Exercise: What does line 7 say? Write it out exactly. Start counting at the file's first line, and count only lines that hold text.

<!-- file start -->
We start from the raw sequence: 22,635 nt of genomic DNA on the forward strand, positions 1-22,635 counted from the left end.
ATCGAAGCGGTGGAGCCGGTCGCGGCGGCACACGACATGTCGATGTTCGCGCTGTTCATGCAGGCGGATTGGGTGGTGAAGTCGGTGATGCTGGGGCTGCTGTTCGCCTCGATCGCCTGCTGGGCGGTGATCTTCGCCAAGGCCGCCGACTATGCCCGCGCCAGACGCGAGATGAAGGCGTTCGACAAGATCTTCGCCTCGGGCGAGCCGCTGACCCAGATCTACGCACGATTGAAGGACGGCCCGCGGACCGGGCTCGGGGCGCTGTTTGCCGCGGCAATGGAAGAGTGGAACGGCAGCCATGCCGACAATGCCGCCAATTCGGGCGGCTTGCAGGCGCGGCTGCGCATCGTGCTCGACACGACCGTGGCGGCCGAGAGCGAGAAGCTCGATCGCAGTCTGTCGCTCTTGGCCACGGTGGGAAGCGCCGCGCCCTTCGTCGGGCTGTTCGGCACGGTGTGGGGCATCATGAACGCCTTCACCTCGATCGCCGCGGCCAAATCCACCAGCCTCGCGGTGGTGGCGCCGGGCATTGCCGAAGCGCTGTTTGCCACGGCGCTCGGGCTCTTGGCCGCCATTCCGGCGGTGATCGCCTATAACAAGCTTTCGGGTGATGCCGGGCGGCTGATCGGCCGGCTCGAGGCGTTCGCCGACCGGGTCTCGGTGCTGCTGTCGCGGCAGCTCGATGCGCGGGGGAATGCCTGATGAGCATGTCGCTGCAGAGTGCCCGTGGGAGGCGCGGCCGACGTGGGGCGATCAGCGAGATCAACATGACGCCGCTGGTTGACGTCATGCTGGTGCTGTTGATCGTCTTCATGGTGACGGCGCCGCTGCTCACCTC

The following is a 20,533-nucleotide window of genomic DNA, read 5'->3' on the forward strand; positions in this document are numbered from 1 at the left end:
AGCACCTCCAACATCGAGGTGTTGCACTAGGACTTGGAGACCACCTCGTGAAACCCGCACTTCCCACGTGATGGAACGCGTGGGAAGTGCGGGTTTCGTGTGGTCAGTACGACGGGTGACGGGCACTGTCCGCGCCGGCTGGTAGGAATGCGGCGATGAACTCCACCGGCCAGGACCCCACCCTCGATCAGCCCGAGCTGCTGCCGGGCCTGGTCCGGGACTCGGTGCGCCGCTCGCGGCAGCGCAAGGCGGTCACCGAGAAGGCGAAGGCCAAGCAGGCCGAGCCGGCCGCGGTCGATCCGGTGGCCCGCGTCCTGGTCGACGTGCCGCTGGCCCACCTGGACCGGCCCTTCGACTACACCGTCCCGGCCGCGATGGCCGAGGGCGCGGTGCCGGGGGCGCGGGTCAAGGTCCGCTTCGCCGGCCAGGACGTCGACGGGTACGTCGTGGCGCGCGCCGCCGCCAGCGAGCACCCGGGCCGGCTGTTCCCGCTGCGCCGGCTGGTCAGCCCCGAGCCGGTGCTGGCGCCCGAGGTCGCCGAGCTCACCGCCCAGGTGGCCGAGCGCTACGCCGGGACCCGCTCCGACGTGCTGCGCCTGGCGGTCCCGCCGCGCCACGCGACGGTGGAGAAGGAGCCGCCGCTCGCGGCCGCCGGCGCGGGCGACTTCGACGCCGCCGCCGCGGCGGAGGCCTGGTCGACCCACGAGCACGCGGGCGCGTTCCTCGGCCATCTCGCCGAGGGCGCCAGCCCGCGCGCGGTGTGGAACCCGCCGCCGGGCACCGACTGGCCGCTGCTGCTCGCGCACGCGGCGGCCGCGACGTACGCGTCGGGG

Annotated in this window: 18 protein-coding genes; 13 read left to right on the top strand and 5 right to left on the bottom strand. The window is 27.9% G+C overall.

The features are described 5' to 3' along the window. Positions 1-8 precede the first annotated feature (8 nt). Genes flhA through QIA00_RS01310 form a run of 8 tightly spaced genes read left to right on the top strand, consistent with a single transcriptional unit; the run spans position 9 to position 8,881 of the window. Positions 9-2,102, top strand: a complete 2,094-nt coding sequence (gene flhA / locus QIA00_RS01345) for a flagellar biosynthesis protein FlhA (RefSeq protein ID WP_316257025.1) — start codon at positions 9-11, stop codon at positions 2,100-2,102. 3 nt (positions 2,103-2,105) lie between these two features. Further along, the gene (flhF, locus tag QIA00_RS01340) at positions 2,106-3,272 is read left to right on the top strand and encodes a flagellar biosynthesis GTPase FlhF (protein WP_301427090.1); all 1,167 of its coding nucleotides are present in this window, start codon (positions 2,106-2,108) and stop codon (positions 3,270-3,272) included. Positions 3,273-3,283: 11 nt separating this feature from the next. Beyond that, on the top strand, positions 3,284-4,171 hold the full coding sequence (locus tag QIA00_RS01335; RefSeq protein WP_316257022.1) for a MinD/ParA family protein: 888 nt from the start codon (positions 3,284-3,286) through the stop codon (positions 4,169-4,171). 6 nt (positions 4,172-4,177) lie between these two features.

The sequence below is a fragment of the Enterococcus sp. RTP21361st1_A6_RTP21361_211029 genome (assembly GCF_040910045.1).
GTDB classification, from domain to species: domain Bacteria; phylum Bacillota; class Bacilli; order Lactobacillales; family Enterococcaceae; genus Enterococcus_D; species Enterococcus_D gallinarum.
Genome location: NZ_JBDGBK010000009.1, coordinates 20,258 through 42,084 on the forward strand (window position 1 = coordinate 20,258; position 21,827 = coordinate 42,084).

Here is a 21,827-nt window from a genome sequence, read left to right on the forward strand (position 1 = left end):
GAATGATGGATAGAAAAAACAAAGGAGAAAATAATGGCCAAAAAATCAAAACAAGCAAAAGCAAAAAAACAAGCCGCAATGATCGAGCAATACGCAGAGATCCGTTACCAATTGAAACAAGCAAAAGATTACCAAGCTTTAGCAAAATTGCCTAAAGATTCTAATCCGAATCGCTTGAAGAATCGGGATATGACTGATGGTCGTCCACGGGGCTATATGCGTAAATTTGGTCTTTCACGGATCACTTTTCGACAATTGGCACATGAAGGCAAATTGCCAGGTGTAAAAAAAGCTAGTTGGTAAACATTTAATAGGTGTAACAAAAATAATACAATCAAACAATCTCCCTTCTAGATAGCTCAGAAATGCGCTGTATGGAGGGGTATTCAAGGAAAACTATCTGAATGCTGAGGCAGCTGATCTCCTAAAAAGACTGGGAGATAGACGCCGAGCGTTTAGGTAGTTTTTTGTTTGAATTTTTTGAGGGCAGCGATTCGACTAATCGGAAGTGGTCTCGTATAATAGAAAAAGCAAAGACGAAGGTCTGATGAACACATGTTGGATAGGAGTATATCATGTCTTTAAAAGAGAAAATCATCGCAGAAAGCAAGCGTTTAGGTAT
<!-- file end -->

The sequence below is a fragment of the Enterococcus sp. RTP21361st1_A6_RTP21361_211029 genome (assembly GCF_040910045.1).